Don’t take it personally

When we don’t take the people, events and circumstances of our world personally, we can move into a place of deep relaxation and peace – our “original face.” Here, we can watch the projection of the world go by right in front of us – at work, at home, at play and in relationship – without the need to become reactive. Rather, our experience is one without tension, pretension, fakeness, or phoniness – none of the “shoulds” telling us how to be or what to do.

“Don’t laugh at a youth for his affectations; he is only trying on one face after another to find his own.” – Logan Pearsall Smith

Surviving

So, what takes us away from our “original face?” In a word, survival. First, as young children our survival – physical, emotional, mental, psychological, spiritual – depended on our unconsciously taking on others’ beliefs as to how we should behave. If we behaved accordingly, we “survived.” If not, we lost out on love, recognition, approval and for some, safety and security. As we developed, we took on more and more beliefs, assumptions and ways of do-ing and be-ing that we felt would help us “survive” – at work, at home, at play and in relationship.

Now, as adults, we no longer have access to our “original face.” We wear masks, and have various personas we take off and put on daily so we can “survive.” Having lost our “original face,” we’ve become unconsciously controlled by our ego mind as reflected by our inability to just let the world pass by as we sit in that theatre. Rather, we have an unconscious need to react, judge, compare, contrast, offer opinions, and be “right.”  We put our best face forward, to survive. We hold on to all our faces so we have them just in case.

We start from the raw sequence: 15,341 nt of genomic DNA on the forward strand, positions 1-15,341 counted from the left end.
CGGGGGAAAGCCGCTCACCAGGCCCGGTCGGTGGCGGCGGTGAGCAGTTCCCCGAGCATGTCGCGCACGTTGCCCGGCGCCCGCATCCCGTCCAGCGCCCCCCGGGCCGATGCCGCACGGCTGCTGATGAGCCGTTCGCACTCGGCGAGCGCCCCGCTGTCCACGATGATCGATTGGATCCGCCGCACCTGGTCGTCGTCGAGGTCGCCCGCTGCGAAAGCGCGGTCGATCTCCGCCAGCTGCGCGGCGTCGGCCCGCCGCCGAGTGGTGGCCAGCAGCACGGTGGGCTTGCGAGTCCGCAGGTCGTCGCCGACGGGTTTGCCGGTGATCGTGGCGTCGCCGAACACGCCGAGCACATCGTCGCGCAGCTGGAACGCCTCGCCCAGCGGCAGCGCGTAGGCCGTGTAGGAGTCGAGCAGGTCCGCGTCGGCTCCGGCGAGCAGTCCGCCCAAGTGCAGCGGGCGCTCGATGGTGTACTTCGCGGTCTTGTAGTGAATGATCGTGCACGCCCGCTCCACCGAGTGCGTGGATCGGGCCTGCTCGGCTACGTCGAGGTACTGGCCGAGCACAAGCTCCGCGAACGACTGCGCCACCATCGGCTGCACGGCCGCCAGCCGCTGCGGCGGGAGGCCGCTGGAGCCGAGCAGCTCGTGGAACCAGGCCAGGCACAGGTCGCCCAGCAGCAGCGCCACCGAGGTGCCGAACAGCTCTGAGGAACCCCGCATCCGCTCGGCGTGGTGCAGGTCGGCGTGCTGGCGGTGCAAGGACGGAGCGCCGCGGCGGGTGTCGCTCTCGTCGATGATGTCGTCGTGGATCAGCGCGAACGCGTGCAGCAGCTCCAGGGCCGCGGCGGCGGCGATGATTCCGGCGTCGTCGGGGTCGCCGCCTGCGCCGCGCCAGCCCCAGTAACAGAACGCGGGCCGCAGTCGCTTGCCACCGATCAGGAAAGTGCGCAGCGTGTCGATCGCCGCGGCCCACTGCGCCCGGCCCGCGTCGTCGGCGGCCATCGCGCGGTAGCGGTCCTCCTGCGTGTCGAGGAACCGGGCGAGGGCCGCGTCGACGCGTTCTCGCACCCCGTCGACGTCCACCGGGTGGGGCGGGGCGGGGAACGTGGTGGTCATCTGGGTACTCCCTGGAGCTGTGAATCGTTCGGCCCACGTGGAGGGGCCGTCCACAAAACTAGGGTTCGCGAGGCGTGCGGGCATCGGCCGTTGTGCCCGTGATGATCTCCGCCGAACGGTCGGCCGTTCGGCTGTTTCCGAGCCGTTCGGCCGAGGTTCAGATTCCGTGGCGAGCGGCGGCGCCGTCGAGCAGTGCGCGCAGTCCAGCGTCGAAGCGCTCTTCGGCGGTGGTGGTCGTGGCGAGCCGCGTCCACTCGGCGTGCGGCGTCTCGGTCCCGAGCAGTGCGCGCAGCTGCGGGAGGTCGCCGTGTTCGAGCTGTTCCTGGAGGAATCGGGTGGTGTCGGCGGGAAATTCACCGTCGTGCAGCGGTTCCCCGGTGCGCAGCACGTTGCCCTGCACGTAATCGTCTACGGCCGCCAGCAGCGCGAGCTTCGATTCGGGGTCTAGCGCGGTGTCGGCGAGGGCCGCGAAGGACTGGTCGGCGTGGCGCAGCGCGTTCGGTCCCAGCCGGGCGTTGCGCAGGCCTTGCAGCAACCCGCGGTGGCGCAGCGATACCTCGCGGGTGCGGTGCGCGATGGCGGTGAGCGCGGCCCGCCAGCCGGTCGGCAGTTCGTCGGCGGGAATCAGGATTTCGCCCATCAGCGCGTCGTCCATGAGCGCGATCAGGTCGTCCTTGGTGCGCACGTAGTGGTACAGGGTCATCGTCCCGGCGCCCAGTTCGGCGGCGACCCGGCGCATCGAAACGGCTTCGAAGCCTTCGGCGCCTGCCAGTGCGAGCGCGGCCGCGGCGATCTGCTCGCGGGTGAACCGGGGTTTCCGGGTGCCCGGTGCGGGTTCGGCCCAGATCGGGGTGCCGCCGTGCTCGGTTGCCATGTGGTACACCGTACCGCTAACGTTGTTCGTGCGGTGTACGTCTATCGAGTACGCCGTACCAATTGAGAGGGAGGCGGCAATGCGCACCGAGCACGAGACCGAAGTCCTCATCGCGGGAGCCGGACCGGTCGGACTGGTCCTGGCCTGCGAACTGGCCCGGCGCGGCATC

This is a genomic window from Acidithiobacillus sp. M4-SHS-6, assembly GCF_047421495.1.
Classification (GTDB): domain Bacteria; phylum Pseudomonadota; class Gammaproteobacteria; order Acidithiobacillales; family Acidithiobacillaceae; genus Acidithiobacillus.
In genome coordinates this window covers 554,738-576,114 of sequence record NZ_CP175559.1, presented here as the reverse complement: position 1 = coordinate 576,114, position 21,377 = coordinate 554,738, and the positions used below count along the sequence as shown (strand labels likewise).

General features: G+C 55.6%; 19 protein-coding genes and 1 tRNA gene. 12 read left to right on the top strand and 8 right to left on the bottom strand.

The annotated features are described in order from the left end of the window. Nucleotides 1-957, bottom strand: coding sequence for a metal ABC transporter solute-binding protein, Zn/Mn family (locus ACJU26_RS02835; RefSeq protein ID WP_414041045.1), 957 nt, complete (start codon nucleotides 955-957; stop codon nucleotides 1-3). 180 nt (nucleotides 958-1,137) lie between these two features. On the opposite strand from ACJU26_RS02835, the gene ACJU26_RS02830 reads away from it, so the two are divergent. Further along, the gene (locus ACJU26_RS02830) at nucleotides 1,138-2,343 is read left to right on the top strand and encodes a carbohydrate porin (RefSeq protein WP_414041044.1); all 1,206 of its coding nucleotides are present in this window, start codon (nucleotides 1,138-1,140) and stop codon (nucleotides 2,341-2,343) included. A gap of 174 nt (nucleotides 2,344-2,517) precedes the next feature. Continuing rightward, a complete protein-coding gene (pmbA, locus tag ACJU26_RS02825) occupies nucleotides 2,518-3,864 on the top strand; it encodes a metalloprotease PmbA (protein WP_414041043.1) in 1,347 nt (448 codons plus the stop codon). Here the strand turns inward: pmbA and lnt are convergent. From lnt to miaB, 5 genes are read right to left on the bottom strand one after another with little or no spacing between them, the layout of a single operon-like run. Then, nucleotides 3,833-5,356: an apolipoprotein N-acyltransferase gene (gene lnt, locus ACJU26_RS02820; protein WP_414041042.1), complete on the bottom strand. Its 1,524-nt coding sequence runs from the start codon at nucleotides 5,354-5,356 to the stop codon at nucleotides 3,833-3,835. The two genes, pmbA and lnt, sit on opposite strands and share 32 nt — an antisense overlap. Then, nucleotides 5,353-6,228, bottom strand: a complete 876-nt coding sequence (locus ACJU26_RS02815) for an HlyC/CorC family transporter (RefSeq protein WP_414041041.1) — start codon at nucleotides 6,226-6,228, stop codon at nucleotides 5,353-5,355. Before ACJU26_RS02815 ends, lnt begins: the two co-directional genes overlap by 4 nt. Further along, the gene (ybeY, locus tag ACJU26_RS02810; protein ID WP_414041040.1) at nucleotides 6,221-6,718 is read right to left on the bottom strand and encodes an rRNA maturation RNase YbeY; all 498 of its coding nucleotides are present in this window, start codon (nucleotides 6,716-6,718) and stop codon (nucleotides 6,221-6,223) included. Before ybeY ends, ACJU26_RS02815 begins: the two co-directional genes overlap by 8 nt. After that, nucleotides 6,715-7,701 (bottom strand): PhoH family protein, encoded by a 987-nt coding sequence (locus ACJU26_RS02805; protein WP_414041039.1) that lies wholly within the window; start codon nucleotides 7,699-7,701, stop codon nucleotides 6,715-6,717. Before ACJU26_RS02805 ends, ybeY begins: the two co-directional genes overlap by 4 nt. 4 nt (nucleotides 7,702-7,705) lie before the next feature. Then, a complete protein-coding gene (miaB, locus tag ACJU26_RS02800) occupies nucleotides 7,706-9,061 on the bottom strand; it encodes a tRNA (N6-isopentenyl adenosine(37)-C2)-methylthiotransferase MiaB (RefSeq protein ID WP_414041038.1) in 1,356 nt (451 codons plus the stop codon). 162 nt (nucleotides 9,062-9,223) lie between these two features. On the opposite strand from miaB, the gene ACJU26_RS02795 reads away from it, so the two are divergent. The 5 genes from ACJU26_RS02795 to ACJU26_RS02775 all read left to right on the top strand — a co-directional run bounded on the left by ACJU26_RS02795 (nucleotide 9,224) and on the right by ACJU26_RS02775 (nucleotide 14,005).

“Solitude: sweet absence of faces.” – Milan Kundera

When we let go of our false faces, of our need to “survive,” and habitual and patterned ways of thinking, do-ing and be-ing, and allow ourselves to sink into and penetrate deeply into our core Self, we set ourselves free – free to allow our “original face” – free from self-limiting, self-defeating, and self-sabotaging thoughts, beliefs, “stories” and identifications. In this place we can sit in the theatre of life and experience the world – at work, at home, at play and in relationship – without needing to take it “personally.”

Our “original face” is what supports us to see the freshness of life, in every moment, free of conflict and the need to be judgmental, confrontational, combative or controlling.

Some questions for self-reflection are:

  • When was the last time you experienced your “original face?”
  • Aside from physical elements such as make-up, surgery, or hair coloring, etc., what mental, emotional or attitudinal elements obscure your original face?
  • Do you tend to take people, events or circumstances “personally?” If so, how so and why?
  • Do you recall behaving in ways you didn’t want, as a child, to get your parents’ or primary caregiver’s attention, love, acceptance or approval? Do you behave in those ways now to get others’ acceptance and approval?
  •  If you were sitting in that theatre, would you be able to simply watch, witness and observe without feeling the need to judge, critique or inject your $.02? Be honest. How about in your everyday world?
  • In addition to your closet of clothes, do you have a closet of faces and personas you take out and put on for different events, circumstances and people? Why is that?
  • Would folks describe you as authentic? How do you know? Would you ask them? If not, why not?